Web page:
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Negotiating keyword deals: "just filters" or more?

What counsel needs to know

In his June 4 column in Law Technology News entitled “Are Keywords Just Filters?“, Craig Ball considers the expectations of counsel when agreed upon keywords are used to search a document population for responsive information; will everything hit by the keywords be turned over, or are keywords just a means by which the producing party culls a population for further review? He cautions counsel to be clear in any agreement reached with a counterparty.

In determining whether to agree that keywords are a filter prefatory to review or a proxy for review, the compelling analysis should be of the capability of the keywords. Depending on the method and expertise used in their design, simple keywords may broadly overcapture documents or may miss most of the information sought.  Properly tailored to relevant context, keywords can become effective search terms that identify relevant content while significantly reducing both under- and overcapture.

What is most efficacious in a particular case will depend upon the client’s sensitivities. Where time or cost is a tactical factor but overproduction is of minimal concern (such as for many HSR second requests), it may be sensible to use keywords as a proxy for relevance; the client saves time and money by producing anything hit by the keywords. Where the goal is to reduce the risk of challenge by using agreed terms to locate potentially relevant documents, but the client is reluctant for nonresponsive information to be disclosed (as when trade secrets must be protected or a litigious opponent may go fishing for other claims), the keywords should only be the beginning. Well designed, tested, and refined search terms or the more expensive manual review should follow.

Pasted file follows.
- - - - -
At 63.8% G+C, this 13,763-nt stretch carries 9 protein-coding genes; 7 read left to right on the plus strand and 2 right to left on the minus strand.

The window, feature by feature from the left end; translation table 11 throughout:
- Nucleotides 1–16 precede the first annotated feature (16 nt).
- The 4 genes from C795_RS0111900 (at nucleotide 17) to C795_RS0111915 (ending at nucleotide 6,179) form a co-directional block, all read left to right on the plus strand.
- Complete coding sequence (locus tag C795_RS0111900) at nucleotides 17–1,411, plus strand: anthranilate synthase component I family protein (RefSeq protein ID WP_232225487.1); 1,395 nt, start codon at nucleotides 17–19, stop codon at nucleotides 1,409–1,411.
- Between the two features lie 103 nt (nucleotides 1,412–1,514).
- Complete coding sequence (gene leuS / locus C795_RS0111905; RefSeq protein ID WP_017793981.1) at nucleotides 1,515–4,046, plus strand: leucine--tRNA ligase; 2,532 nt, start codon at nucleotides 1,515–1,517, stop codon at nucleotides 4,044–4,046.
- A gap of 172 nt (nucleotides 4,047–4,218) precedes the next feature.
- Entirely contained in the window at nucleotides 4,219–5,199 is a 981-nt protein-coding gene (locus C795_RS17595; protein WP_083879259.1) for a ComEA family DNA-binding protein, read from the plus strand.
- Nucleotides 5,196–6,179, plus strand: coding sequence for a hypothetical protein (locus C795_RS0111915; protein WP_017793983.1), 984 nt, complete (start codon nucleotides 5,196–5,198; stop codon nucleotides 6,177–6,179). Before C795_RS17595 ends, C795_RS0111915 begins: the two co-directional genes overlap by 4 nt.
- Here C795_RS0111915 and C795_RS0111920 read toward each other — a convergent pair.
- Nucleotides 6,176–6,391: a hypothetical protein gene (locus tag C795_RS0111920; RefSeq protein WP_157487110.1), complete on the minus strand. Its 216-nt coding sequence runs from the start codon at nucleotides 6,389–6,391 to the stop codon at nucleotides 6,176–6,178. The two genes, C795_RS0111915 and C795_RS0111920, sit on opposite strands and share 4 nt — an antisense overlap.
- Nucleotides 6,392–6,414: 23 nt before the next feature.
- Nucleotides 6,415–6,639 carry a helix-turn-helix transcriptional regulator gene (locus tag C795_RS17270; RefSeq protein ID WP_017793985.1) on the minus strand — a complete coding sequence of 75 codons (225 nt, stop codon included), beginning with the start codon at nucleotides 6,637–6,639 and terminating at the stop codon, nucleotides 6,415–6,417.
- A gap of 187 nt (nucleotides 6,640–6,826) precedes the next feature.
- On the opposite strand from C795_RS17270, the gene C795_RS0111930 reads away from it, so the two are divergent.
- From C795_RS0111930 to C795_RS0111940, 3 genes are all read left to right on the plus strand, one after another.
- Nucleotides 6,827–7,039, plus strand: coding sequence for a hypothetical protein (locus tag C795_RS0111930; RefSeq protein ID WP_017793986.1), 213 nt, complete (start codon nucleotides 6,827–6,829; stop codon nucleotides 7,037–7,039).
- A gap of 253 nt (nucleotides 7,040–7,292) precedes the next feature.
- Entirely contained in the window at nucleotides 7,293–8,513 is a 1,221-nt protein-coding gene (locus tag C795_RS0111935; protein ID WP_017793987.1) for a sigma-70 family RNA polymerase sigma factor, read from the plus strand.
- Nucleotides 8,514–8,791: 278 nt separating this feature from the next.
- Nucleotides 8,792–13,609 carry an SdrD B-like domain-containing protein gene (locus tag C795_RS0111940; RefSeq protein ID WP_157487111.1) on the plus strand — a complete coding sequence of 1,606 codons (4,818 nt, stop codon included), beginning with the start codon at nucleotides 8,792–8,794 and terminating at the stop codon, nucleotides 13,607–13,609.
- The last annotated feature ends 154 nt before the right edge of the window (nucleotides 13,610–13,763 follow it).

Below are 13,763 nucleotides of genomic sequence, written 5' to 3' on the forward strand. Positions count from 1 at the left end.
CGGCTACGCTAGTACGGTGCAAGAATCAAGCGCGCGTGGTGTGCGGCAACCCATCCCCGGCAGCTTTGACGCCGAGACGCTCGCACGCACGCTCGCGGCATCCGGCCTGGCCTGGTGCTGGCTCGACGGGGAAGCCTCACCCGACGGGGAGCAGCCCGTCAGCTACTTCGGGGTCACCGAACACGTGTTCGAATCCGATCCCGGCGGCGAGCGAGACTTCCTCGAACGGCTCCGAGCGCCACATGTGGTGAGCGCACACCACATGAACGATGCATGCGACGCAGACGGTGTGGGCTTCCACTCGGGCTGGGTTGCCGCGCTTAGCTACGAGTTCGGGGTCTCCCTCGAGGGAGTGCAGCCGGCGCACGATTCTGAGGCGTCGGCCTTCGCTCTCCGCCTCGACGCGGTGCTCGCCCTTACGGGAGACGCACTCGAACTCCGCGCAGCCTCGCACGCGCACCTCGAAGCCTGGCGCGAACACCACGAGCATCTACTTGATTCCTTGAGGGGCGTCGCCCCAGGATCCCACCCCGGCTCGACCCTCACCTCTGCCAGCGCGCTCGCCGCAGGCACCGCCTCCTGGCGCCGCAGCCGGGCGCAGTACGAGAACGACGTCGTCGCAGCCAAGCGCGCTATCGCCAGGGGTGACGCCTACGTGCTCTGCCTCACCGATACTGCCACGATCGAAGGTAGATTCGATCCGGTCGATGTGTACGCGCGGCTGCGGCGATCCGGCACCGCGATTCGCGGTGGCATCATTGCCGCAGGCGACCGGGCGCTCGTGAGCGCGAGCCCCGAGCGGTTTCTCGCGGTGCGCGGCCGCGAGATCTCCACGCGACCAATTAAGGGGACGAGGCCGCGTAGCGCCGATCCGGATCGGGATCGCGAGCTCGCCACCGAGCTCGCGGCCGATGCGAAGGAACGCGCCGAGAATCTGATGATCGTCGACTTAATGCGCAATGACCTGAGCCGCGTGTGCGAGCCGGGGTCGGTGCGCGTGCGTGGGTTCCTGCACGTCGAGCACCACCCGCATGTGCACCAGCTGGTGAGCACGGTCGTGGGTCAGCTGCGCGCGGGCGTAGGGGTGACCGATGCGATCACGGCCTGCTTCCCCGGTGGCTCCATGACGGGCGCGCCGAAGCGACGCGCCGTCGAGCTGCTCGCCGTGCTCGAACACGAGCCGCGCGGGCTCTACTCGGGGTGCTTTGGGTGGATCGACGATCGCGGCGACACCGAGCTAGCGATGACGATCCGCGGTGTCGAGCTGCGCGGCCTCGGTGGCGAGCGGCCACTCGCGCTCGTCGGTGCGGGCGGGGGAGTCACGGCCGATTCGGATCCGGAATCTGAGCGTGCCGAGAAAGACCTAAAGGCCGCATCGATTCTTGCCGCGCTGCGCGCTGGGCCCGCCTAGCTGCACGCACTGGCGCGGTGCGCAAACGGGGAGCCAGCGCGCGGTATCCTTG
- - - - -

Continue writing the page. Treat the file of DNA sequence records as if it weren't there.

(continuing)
Increasingly, there is an ethical onus on counsel to understand how likely it is, given the nature of the matter and the effort and expertise put into the design, that the search will achieve its intended goal. Counsel should beware of stepping too close to that place where “angels fear to tread”*; the quality of a keyword search is proportional to the subject matter and linguistic expertise that is applied in its development. While clarity of agreement is desirable, as Ball espouses, understanding the capabilities of the intended search and the outcomes the search is likely to achieve must come first.  Appropriate design and testing – which can be inexpensive and quick if done correctly – will put counsel in the position to negotiate appropriately for the client.

* See U.S. v. O’Keefe ( D.D.C. Feb. 18, 2008)(“For lawyers and judges to dare opine that a certain search term or terms would be more likely to produce information than the terms that were used is truly to go where angels fear to tread.”).=


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